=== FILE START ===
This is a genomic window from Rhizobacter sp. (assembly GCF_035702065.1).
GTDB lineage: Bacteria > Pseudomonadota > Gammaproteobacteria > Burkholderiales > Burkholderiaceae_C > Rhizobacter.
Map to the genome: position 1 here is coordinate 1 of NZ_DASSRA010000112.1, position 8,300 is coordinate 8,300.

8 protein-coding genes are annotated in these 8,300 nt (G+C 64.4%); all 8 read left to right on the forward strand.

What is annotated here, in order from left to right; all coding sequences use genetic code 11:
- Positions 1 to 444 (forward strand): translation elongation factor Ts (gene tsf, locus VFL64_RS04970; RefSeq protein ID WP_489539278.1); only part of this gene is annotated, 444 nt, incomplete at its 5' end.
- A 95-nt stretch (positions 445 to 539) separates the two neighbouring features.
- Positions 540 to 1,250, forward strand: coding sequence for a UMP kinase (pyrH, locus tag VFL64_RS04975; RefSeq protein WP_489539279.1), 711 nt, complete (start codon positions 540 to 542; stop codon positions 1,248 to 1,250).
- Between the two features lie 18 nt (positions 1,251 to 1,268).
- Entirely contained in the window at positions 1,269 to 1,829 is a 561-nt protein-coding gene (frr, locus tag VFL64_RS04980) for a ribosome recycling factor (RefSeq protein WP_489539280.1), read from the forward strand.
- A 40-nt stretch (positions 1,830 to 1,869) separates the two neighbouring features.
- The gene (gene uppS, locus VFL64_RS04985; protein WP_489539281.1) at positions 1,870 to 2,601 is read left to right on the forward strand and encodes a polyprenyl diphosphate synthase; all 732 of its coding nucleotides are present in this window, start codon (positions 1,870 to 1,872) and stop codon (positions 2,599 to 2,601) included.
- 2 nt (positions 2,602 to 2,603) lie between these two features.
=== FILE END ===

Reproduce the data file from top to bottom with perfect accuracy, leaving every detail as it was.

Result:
This is a genomic window from Rhizobacter sp. (assembly GCF_035702065.1).
GTDB lineage: Bacteria > Pseudomonadota > Gammaproteobacteria > Burkholderiales > Burkholderiaceae_C > Rhizobacter.
Map to the genome: position 1 here is coordinate 1 of NZ_DASSRA010000112.1, position 8,300 is coordinate 8,300.

8 protein-coding genes are annotated in these 8,300 nt (G+C 64.4%); all 8 read left to right on the forward strand.

What is annotated here, in order from left to right; all coding sequences use genetic code 11:
- Positions 1 to 444 (forward strand): translation elongation factor Ts (gene tsf, locus VFL64_RS04970; RefSeq protein ID WP_489539278.1); only part of this gene is annotated, 444 nt, incomplete at its 5' end.
- A 95-nt stretch (positions 445 to 539) separates the two neighbouring features.
- Positions 540 to 1,250, forward strand: coding sequence for a UMP kinase (pyrH, locus tag VFL64_RS04975; RefSeq protein WP_489539279.1), 711 nt, complete (start codon positions 540 to 542; stop codon positions 1,248 to 1,250).
- Between the two features lie 18 nt (positions 1,251 to 1,268).
- Entirely contained in the window at positions 1,269 to 1,829 is a 561-nt protein-coding gene (frr, locus tag VFL64_RS04980) for a ribosome recycling factor (RefSeq protein WP_489539280.1), read from the forward strand.
- A 40-nt stretch (positions 1,830 to 1,869) separates the two neighbouring features.
- The gene (gene uppS, locus VFL64_RS04985; protein WP_489539281.1) at positions 1,870 to 2,601 is read left to right on the forward strand and encodes a polyprenyl diphosphate synthase; all 732 of its coding nucleotides are present in this window, start codon (positions 1,870 to 1,872) and stop codon (positions 2,599 to 2,601) included.
- 2 nt (positions 2,602 to 2,603) lie between these two features.